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Lord Dan
15-10-2014, 14:23
For a while now I've been kicking around an idea for a game variant designed for advanced strategy training. Having now tested it out a few times over Universal Battle, I'd like to share it with the community.

Essentially it boils down to this: you know how at the end of a losing game you might find yourself thinking "Man, if only my rolls had been better..."? What if you went into the game knowing you would have poor rolls? How would you play differently? The idea is to train yourself to think in terms of strategies that will prevail even with sub-par rolling by playing a game of Warhammer in which your luck consistently fails you.

I call it Misfortunehammer. It plays exactly like a normal game of Warhammer, preferably at a tournament-standard point level, with the following modifications:

1. One player, whoever is trying to improve, is the underdog. The underdog builds his list as normal, including lore selection for wizards, however before the game begins his opponent chooses the spells for each of the underdog's casters. The opponent rolls for his own spells as normal.

2. Terrain is generated and placed normally. The opponent automatically wins the roll offs for table sides, scouts, and (unless they are Bretonnians who have prayed) first turn.

3. During the game, the underdog rerolls all of his successes; including saves, rolls to hit, charges, casting/dispel attempts, leadership tests, etc. Any magic item or special ability granting the re-roll of failures, such as a BSB, Hatred, or ASF, will instead simply allow the player to accept any initial successes. The opponent plays the game normally.

I've played this way three times now, and it's an absolute blast. Going into a game with such low expectations for yourself makes the games far more relaxed, and expecting the worst out of most of my endeavors has begun to shift my playing for the better. I'm becoming more prudent and less hasty, and am forcing myself to look beyond matchups that I "should" win in order to stack them in my favor to the point where I'd win even with horrendous rolls.

Anyway, hopefully you guys will give it a try, or modify it a bit to suit your own needs.

EvanM
15-10-2014, 14:26
Oh my dear god....

WOW! How did you come up with this?

This is really intriguing. I would love to see some battle reports of "oh so now i take my ld 10 test and... fail it. *****". hahaha

Ramius4
15-10-2014, 14:39
Seeing the name of the thread, I naturally assumed you had been watching my games. Imagine my surprise at not being mentioned!

Sounds like a really fun idea Dan. :D

Lord Dan
15-10-2014, 14:48
Oh my dear god....

WOW! How did you come up with this?

This is really intriguing. I would love to see some battle reports of "oh so now i take my ld 10 test and... fail it. *****". hahaha
I multi-task a lot. I usually watch TV, paint, and wax philosophical at the same time, so during some of those painting sessions I gradually came up with the idea. I would love to see some battle reports, particularly from one of the big 3 Youtubers. Malooorian? :D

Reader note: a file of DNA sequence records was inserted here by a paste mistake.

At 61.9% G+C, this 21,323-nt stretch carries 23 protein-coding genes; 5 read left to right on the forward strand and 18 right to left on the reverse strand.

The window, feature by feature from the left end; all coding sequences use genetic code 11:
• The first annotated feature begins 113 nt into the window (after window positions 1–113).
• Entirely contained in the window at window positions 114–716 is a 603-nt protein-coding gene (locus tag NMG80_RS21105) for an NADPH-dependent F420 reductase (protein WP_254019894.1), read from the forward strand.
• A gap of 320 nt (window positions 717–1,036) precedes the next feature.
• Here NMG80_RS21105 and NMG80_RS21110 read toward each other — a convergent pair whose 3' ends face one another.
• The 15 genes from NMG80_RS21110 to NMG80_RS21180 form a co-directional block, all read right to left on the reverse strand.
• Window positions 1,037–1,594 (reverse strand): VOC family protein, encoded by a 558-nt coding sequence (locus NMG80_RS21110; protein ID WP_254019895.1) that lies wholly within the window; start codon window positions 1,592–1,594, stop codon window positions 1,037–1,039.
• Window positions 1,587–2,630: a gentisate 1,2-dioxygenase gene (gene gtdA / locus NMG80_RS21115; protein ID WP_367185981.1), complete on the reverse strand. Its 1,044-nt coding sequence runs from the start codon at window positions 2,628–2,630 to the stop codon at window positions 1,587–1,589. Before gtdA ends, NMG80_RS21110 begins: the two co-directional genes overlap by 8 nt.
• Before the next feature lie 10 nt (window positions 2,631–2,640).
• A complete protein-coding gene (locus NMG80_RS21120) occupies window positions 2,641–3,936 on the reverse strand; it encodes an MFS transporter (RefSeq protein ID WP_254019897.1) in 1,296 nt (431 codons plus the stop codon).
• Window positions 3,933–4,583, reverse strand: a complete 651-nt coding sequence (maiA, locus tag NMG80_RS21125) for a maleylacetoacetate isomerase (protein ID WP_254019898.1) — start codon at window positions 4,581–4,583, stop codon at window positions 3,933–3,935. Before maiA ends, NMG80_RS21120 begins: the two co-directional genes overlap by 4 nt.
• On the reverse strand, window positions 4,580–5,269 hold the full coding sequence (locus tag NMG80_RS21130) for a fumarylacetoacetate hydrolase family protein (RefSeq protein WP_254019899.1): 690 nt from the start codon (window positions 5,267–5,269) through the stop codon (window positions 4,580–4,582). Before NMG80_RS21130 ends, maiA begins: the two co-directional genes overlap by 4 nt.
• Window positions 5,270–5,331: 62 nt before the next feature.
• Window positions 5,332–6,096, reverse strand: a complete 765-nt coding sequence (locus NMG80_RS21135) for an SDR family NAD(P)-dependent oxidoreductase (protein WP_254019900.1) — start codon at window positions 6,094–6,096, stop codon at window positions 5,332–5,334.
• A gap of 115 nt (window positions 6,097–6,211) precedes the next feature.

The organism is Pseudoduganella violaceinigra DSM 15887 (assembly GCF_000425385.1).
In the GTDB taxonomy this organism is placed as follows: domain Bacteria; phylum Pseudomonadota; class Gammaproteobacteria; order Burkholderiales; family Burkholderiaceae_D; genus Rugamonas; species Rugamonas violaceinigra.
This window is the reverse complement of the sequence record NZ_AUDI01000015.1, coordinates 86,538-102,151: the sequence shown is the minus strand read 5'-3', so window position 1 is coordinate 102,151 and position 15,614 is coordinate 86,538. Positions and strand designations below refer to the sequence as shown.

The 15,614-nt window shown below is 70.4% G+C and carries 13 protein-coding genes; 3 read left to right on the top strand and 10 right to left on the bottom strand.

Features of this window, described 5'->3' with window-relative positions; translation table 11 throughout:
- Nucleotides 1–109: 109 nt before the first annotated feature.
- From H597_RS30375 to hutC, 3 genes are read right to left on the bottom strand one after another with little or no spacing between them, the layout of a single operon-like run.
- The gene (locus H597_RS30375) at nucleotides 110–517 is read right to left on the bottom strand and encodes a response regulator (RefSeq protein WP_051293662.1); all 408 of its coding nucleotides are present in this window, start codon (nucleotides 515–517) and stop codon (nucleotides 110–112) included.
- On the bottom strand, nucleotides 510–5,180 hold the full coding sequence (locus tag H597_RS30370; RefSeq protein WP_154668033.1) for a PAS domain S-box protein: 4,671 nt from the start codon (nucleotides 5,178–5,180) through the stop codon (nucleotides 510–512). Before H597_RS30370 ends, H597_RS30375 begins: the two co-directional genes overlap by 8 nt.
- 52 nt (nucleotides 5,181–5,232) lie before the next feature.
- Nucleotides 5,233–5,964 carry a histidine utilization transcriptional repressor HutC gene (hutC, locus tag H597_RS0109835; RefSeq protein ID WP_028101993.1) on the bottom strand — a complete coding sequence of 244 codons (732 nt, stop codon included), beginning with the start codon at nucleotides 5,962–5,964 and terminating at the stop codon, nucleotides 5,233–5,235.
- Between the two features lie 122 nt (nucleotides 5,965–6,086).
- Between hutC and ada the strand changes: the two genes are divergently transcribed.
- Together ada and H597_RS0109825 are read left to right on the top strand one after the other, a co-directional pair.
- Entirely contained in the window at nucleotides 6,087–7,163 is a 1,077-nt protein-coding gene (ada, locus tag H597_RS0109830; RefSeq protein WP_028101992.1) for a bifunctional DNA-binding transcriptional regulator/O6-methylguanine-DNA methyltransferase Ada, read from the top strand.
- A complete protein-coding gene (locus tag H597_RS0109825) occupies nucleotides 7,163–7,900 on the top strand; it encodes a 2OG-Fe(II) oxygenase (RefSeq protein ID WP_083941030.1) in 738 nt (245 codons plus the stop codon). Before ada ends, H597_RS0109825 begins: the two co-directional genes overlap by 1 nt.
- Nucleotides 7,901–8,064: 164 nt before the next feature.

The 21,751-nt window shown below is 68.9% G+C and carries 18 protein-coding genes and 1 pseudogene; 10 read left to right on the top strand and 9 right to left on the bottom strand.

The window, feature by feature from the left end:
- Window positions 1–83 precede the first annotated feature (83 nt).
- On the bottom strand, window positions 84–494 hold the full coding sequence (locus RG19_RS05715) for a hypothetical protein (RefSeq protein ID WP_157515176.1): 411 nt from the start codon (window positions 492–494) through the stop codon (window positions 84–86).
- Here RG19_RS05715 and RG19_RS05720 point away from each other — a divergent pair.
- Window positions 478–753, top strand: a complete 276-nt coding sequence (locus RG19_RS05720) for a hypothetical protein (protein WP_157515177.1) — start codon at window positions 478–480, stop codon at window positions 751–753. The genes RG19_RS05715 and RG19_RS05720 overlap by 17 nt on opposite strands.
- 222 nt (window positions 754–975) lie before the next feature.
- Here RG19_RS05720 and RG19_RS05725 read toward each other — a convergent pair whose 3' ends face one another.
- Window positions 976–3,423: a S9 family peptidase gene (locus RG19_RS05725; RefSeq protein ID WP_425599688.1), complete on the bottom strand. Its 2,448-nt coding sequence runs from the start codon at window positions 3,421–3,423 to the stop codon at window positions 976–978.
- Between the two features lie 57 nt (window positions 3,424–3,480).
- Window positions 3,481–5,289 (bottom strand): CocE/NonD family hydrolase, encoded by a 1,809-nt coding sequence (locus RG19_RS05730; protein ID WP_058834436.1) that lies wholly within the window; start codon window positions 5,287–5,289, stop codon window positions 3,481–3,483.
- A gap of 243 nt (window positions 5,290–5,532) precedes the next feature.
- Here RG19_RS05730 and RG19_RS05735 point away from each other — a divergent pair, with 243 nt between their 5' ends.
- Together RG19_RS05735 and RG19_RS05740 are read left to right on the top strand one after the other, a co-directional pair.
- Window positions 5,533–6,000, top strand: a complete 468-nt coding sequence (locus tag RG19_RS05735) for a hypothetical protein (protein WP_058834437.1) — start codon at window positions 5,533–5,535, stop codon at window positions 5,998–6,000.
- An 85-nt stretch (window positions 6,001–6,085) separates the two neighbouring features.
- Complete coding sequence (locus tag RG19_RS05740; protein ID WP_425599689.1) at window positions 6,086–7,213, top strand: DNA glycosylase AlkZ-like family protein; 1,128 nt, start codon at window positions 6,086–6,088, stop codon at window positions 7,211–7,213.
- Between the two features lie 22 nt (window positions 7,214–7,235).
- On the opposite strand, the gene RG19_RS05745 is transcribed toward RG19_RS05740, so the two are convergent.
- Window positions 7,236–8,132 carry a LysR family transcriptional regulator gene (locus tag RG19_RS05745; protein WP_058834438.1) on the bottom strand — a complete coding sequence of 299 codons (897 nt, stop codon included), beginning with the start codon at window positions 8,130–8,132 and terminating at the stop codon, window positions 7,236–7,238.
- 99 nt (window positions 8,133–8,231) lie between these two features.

Seeing the name of the thread, I naturally assumed you had been watching my games. Imagine my surprise at not being mentioned!

Sounds like a really fun idea Dan. :D
Oh, actually "misfortune" is German for "Ramius4". Sorry for the confusion. ;)

Ramius4
15-10-2014, 15:04
This is somewhat similar to an idea my group had years ago. We called it 'the worst army'. Basically, you got to write your opponent's army list.

IIRC our only stipulation is that you had to get command models for each unit. Otherwise it was no holds barred, screw your opponent as bad as possible :p

EvanM
15-10-2014, 15:08
This is somewhat similar to an idea my group had years ago. We called it 'the worst army'. Basically, you got to write your opponent's army list.

IIRC our only stipulation is that you had to get command models for each unit. Otherwise it was no holds barred, screw your opponent as bad as possible :p


oh dear god.... so there were no wizards only heroes tons of tiny units that sucked and a bunch of over priced useless things? oh god thats hilarious.

Ramius4
15-10-2014, 15:29
oh dear god.... so there were no wizards only heroes tons of tiny units that sucked and a bunch of over priced useless things? oh god thats hilarious.

This was during 7th edition, so units tended to be small anyways. And no... There were Wizards occassionally. But they'd be doing stuff like using the Lore of Metal vs. an all Goblin army :p And most characters were mounted on something just big enough to never get a Look Out Sir!

Folomo
15-10-2014, 15:34
I would add that the rerolls have to be taken only when they are above the average. After all, you want to improve the strategic thinking in difficult situations, not un-winnable ones.

Even with this correction, I fear that this idea may train the player to actually play worse, not better.
With this sort of scenario you are basically punishing any sort of risk-taking decision. In an average game, not taking any sort of risk tends to be a really bad plan. Its basically setting yourself to always lose. I don't really know many armies that can win without any taking any sort of risk.